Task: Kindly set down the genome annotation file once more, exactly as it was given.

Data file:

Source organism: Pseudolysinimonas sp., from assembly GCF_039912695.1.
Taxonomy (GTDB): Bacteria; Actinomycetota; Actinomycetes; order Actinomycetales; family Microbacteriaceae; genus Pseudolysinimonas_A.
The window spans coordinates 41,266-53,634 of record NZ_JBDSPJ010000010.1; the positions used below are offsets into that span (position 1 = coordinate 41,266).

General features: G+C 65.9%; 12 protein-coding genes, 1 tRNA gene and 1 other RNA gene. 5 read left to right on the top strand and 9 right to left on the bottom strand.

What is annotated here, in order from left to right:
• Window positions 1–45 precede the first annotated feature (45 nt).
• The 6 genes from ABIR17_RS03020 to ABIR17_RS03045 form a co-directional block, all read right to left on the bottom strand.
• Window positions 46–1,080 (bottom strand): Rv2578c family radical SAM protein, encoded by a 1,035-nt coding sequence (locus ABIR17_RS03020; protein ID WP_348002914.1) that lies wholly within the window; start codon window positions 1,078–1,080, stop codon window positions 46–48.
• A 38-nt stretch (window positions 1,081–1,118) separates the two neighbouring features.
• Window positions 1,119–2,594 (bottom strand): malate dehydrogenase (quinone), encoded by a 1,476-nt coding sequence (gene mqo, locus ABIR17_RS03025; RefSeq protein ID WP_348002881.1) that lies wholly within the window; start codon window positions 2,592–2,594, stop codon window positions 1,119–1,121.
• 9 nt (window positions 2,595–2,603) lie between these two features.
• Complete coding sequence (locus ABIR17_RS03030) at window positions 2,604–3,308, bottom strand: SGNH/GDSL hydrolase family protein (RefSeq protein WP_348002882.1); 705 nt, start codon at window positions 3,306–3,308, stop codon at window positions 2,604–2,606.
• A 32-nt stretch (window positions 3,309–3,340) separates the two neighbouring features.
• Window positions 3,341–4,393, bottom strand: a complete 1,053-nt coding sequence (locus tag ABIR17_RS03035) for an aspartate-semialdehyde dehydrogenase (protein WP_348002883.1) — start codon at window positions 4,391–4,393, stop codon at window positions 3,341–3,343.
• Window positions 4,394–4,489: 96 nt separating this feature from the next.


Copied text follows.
Source organism: Pseudolysinimonas sp., from assembly GCF_039912695.1.
Taxonomy (GTDB): Bacteria; Actinomycetota; Actinomycetes; order Actinomycetales; family Microbacteriaceae; genus Pseudolysinimonas_A.
The window spans coordinates 41,266-53,634 of record NZ_JBDSPJ010000010.1; the positions used below are offsets into that span (position 1 = coordinate 41,266).

General features: G+C 65.9%; 12 protein-coding genes, 1 tRNA gene and 1 other RNA gene. 5 read left to right on the top strand and 9 right to left on the bottom strand.

What is annotated here, in order from left to right:
• Window positions 1–45 precede the first annotated feature (45 nt).
• The 6 genes from ABIR17_RS03020 to ABIR17_RS03045 form a co-directional block, all read right to left on the bottom strand.
• Window positions 46–1,080 (bottom strand): Rv2578c family radical SAM protein, encoded by a 1,035-nt coding sequence (locus ABIR17_RS03020; protein ID WP_348002914.1) that lies wholly within the window; start codon window positions 1,078–1,080, stop codon window positions 46–48.
• A 38-nt stretch (window positions 1,081–1,118) separates the two neighbouring features.
• Window positions 1,119–2,594 (bottom strand): malate dehydrogenase (quinone), encoded by a 1,476-nt coding sequence (gene mqo, locus ABIR17_RS03025; RefSeq protein ID WP_348002881.1) that lies wholly within the window; start codon window positions 2,592–2,594, stop codon window positions 1,119–1,121.
• 9 nt (window positions 2,595–2,603) lie between these two features.
• Complete coding sequence (locus ABIR17_RS03030) at window positions 2,604–3,308, bottom strand: SGNH/GDSL hydrolase family protein (RefSeq protein WP_348002882.1); 705 nt, start codon at window positions 3,306–3,308, stop codon at window positions 2,604–2,606.
• A 32-nt stretch (window positions 3,309–3,340) separates the two neighbouring features.
• Window positions 3,341–4,393, bottom strand: a complete 1,053-nt coding sequence (locus tag ABIR17_RS03035) for an aspartate-semialdehyde dehydrogenase (protein WP_348002883.1) — start codon at window positions 4,391–4,393, stop codon at window positions 3,341–3,343.
• Window positions 4,394–4,489: 96 nt separating this feature from the next.